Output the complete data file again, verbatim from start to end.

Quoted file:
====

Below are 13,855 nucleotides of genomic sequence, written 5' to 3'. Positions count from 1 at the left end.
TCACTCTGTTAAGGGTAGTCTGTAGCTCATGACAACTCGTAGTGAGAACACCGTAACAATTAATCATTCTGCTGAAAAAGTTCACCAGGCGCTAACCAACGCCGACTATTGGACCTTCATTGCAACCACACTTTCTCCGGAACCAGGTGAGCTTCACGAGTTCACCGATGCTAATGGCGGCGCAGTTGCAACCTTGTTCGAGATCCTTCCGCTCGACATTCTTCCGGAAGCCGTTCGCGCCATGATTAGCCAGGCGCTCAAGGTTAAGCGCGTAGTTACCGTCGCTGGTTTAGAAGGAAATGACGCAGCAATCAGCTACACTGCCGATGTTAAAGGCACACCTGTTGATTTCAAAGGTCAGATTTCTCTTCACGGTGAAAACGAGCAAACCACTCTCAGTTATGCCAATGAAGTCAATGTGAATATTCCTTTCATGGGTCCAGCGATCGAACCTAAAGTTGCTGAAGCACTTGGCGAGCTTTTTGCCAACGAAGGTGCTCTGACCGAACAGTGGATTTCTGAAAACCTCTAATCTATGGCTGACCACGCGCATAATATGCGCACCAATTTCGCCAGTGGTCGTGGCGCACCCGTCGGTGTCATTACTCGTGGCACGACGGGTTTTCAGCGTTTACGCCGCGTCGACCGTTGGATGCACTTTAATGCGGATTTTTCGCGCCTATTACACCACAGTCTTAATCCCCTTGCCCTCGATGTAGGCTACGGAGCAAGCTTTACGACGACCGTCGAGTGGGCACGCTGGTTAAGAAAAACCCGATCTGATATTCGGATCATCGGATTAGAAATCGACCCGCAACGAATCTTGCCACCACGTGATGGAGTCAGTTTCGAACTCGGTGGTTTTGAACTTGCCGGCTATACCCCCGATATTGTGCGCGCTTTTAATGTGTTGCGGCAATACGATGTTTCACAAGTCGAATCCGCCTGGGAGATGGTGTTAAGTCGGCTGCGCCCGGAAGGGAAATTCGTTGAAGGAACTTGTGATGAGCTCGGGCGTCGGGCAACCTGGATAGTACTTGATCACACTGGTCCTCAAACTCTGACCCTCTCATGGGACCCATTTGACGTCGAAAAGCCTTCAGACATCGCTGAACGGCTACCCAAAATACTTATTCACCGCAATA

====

Below are 13,855 nucleotides of genomic sequence, written 5' to 3'. Positions count from 1 at the left end.
TCACTCTGTTAAGGGTAGTCTGTAGCTCATGACAACTCGTAGTGAGAACACCGTAACAATTAATCATTCTGCTGAAAAAGTTCACCAGGCGCTAACCAACGCCGACTATTGGACCTTCATTGCAACCACACTTTCTCCGGAACCAGGTGAGCTTCACGAGTTCACCGATGCTAATGGCGGCGCAGTTGCAACCTTGTTCGAGATCCTTCCGCTCGACATTCTTCCGGAAGCCGTTCGCGCCATGATTAGCCAGGCGCTCAAGGTTAAGCGCGTAGTTACCGTCGCTGGTTTAGAAGGAAATGACGCAGCAATCAGCTACACTGCCGATGTTAAAGGCACACCTGTTGATTTCAAAGGTCAGATTTCTCTTCACGGTGAAAACGAGCAAACCACTCTCAGTTATGCCAATGAAGTCAATGTGAATATTCCTTTCATGGGTCCAGCGATCGAACCTAAAGTTGCTGAAGCACTTGGCGAGCTTTTTGCCAACGAAGGTGCTCTGACCGAACAGTGGATTTCTGAAAACCTCTAATCTATGGCTGACCACGCGCATAATATGCGCACCAATTTCGCCAGTGGTCGTGGCGCACCCGTCGGTGTCATTACTCGTGGCACGACGGGTTTTCAGCGTTTACGCCGCGTCGACCGTTGGATGCACTTTAATGCGGATTTTTCGCGCCTATTACACCACAGTCTTAATCCCCTTGCCCTCGATGTAGGCTACGGAGCAAGCTTTACGACGACCGTCGAGTGGGCACGCTGGTTAAGAAAAACCCGATCTGATATTCGGATCATCGGATTAGAAATCGACCCGCAACGAATCTTGCCACCACGTGATGGAGTCAGTTTCGAACTCGGTGGTTTTGAACTTGCCGGCTATACCCCCGATATTGTGCGCGCTTTTAATGTGTTGCGGCAATACGATGTTTCACAAGTCGAATCCGCCTGGGAGATGGTGTTAAGTCGGCTGCGCCCGGAAGGGAAATTCGTTGAAGGAACTTGTGATGAGCTCGGGCGTCGGGCAACCTGGATAGTACTTGATCACACTGGTCCTCAAACTCTGACCCTCTCATGGGACCCATTTGACGTCGAAAAGCCTTCAGACATCGCTGAACGGCTACCCAAAATACTTATTCACCGCAATA